Subduing the Passions

Sometimes being the consummate professional is a drag. Maximizing your time, being in touch with your mental state, having your personal goals and daily task list under control, even having your professional and personal networks sufficiently massaged, is not always satisfying. After you have been consistent for a while, it can get boring.

What? Do you think this is a motivational piece? The fact is, there is a good reason why so very few attorneys actually put into consistent practice the habits necessary to continually succeed–nothing stays fun forever and the human psyche is set up to expect a certain rate of new thrills; laziness is also a factor.

I was contemplating barraging you with quotations from famous men and women about bumping up against internal barriers. Suffice it to say, however, that many have lamented that they “do not do the good they wish to do.” Even in the popular culture this issue is recognized. Why else are their 347 books at Barnes & Noble written by “motivational speakers?” We all know most of what we should be doing; trouble is, doing it. So, what next?

My current philosophical ‘darling’ is Enlightenment-era thought. A prominent feature in the literature is the admonition to “subdue the passions.” When an 18th-Century philosopher talks about subduing passions, he is not talking about eschewing passion as such. The point is to bring our actions back into alignment when our inclinations get out of whack. If we liken ourselves to an automobile traveling down our path in life, then it is our internal core of passionate desires that serve as the tension and alertness to steer us between obstacles and to choose one road over another. But if our passions are not under sufficient control we can veer off-course–dangerously, even fatally.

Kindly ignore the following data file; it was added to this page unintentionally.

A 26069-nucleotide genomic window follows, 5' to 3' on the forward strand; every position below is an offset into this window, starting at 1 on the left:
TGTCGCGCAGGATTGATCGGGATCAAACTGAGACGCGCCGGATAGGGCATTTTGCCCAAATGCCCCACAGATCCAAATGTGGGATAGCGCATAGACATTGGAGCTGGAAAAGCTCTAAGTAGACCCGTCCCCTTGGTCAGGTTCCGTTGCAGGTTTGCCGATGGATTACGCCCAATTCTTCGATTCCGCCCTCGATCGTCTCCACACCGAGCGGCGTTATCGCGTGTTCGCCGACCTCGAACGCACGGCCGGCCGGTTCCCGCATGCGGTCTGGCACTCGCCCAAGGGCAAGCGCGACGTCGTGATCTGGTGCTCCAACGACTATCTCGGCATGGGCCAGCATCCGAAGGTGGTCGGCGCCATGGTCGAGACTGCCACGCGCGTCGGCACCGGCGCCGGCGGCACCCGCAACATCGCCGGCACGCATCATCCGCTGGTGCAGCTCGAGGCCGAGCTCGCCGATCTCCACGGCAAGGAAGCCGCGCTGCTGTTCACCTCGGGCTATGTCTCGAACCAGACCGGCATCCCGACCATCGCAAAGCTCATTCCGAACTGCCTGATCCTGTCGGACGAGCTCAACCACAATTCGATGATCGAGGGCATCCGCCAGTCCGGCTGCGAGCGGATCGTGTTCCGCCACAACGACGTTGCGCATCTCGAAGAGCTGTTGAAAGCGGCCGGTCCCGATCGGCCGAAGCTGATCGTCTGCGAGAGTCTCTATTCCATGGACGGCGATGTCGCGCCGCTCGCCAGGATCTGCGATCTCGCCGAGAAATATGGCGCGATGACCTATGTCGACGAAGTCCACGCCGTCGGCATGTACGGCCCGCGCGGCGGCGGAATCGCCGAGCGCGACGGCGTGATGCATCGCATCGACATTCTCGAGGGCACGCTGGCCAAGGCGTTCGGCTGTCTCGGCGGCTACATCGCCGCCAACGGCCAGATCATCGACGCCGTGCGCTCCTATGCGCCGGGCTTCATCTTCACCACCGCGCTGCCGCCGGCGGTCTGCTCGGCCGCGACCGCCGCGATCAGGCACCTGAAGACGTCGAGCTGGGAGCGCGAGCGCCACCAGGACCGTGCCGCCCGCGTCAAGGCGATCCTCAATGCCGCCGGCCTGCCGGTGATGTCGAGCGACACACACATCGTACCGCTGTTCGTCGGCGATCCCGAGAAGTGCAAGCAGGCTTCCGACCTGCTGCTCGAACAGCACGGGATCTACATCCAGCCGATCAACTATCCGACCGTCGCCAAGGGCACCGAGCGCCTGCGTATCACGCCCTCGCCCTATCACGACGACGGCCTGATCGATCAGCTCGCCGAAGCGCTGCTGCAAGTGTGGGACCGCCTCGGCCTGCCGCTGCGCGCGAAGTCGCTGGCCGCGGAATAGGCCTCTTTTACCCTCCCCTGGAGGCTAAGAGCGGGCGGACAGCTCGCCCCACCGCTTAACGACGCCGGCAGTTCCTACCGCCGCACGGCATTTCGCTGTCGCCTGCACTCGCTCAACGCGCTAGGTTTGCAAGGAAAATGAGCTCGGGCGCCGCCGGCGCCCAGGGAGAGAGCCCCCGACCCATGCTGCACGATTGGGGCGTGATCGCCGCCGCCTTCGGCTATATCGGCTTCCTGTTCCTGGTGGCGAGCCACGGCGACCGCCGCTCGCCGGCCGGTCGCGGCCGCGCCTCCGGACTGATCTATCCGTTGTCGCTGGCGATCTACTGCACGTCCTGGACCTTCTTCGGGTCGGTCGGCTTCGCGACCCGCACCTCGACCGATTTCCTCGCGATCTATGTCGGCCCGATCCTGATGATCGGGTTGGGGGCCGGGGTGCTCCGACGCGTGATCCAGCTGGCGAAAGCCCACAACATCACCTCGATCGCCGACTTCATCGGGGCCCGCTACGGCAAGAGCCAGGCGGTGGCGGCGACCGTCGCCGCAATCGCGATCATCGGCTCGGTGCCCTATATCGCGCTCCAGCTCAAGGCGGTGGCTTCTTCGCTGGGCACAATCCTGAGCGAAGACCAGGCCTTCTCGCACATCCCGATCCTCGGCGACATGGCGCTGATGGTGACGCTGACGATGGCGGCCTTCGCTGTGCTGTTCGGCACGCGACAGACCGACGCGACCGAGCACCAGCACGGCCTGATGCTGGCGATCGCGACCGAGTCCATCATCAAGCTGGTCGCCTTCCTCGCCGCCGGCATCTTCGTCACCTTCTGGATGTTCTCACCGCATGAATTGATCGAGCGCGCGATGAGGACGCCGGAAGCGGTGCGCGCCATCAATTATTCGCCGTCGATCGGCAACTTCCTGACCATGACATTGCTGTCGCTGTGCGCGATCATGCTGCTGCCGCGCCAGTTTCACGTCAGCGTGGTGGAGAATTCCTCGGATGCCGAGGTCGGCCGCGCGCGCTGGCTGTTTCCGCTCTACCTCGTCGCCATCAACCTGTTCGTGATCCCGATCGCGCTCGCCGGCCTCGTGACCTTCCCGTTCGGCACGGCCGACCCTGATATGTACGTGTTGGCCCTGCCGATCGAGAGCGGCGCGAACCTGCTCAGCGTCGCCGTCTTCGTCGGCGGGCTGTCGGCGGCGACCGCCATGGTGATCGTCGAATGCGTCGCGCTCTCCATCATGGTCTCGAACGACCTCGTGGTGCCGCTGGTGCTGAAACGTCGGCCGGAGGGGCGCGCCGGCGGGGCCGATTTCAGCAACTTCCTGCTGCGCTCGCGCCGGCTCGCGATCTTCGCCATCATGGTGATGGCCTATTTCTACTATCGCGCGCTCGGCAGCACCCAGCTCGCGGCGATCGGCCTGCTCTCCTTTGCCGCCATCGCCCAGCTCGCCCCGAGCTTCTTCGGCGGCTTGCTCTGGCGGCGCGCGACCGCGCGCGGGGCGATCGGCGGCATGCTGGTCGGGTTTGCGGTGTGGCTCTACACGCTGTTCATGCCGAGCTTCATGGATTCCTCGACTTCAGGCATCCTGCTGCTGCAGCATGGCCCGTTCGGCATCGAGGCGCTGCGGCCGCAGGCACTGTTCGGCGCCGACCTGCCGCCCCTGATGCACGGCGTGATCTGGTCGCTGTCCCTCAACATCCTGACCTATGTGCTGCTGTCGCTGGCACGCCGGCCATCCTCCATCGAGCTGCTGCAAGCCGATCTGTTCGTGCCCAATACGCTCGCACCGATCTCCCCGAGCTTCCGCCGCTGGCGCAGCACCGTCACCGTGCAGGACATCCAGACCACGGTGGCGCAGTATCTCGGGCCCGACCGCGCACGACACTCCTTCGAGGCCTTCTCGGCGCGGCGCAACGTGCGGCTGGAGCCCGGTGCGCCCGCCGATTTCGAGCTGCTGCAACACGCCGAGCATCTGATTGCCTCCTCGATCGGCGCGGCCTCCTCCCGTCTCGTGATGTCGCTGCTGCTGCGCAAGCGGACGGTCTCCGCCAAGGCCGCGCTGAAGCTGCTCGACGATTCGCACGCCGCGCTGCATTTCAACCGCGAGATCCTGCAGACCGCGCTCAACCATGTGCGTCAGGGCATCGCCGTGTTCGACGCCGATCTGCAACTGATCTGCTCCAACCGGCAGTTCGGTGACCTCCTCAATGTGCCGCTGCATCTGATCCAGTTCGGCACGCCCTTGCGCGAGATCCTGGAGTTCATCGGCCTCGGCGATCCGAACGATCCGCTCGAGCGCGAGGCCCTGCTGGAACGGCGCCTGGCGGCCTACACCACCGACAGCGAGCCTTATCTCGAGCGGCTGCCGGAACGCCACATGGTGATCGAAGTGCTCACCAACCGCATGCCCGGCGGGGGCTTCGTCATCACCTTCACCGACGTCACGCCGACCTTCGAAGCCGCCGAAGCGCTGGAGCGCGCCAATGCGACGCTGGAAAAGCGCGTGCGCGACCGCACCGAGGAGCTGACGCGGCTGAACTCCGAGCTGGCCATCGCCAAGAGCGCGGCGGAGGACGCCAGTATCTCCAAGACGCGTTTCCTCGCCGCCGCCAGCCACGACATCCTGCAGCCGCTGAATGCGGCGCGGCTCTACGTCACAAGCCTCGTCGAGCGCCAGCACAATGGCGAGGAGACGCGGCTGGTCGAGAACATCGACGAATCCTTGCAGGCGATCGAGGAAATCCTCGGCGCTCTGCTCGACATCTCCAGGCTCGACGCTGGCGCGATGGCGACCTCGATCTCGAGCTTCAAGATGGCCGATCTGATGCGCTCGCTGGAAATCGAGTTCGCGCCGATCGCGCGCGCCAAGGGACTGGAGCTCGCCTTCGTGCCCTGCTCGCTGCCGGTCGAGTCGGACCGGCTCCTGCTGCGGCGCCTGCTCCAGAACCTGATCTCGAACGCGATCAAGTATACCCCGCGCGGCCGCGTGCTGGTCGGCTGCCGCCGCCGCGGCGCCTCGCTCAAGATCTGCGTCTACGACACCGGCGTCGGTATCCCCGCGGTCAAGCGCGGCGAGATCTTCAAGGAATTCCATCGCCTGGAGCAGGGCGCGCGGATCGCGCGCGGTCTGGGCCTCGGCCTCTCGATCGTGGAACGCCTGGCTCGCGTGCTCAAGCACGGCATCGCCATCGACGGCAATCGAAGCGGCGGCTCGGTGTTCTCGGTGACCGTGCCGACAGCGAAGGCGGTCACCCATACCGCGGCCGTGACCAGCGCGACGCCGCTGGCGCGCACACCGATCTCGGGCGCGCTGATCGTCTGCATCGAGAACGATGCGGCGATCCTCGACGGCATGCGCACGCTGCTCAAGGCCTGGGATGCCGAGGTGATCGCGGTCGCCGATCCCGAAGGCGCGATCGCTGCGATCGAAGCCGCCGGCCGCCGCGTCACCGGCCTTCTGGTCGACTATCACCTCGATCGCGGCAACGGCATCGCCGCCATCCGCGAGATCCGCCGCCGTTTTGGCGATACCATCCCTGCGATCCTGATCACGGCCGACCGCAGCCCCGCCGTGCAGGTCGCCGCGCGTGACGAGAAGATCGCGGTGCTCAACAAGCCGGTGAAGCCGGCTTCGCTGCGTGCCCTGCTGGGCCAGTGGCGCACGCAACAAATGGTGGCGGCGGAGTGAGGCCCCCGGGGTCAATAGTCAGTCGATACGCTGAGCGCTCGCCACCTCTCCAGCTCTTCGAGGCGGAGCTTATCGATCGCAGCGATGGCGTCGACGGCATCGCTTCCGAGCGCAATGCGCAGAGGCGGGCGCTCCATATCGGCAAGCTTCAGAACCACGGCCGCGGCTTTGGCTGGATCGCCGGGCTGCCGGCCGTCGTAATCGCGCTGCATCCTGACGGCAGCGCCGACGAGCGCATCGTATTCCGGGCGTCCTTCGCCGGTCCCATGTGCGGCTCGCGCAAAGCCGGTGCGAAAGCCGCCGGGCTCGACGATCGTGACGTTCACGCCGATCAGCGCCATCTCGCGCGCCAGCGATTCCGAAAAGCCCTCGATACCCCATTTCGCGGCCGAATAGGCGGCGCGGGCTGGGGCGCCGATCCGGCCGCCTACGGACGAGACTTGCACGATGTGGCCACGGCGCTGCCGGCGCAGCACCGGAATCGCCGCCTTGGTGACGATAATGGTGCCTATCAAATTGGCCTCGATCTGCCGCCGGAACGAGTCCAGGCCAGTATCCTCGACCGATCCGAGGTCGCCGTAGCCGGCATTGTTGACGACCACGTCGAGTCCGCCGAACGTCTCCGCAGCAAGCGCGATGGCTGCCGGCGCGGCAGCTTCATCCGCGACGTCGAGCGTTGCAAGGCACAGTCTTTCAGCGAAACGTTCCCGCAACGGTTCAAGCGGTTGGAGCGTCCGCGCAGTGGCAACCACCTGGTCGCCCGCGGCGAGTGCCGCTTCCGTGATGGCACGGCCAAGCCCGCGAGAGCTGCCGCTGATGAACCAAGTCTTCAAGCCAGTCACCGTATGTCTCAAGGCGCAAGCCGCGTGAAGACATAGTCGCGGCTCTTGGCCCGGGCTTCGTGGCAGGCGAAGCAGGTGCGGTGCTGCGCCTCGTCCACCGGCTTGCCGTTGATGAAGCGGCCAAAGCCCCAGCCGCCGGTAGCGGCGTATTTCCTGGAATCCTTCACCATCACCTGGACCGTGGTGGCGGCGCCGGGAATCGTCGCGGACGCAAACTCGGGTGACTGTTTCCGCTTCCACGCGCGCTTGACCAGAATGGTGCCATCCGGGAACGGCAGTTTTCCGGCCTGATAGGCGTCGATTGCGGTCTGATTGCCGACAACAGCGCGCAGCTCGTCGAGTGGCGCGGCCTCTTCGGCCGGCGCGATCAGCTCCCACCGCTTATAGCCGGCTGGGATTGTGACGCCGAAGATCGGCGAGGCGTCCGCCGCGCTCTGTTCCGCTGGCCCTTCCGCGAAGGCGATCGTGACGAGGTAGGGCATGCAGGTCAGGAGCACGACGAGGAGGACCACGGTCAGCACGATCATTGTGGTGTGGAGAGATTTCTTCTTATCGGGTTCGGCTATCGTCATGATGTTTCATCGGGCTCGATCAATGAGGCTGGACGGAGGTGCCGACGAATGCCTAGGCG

I think that this culture’s constant drive for the next, the exciting, the ecstatic, is a passion that is out of whack. Doing what is right, doing what is necessary, and being consistent about it, is all about foregoing constant distraction for the greater good–your own good! That means that if I have to decide between web-surfing or following up on marketing calls, I do the latter. If I have the choice of reading another thriller, or writing a short article, yup, the latter. Success is realized when we get past the need for new thrills; true passion is maintained by giving it appropriate rein, but also by husbanding its expression. It all boils down to better ideas—and the better idea that correct and logical (even if boring) action is preferable to inefficient but exciting stimulus. I’m afraid that moderation can be a very, very good thing.

Something to think about.

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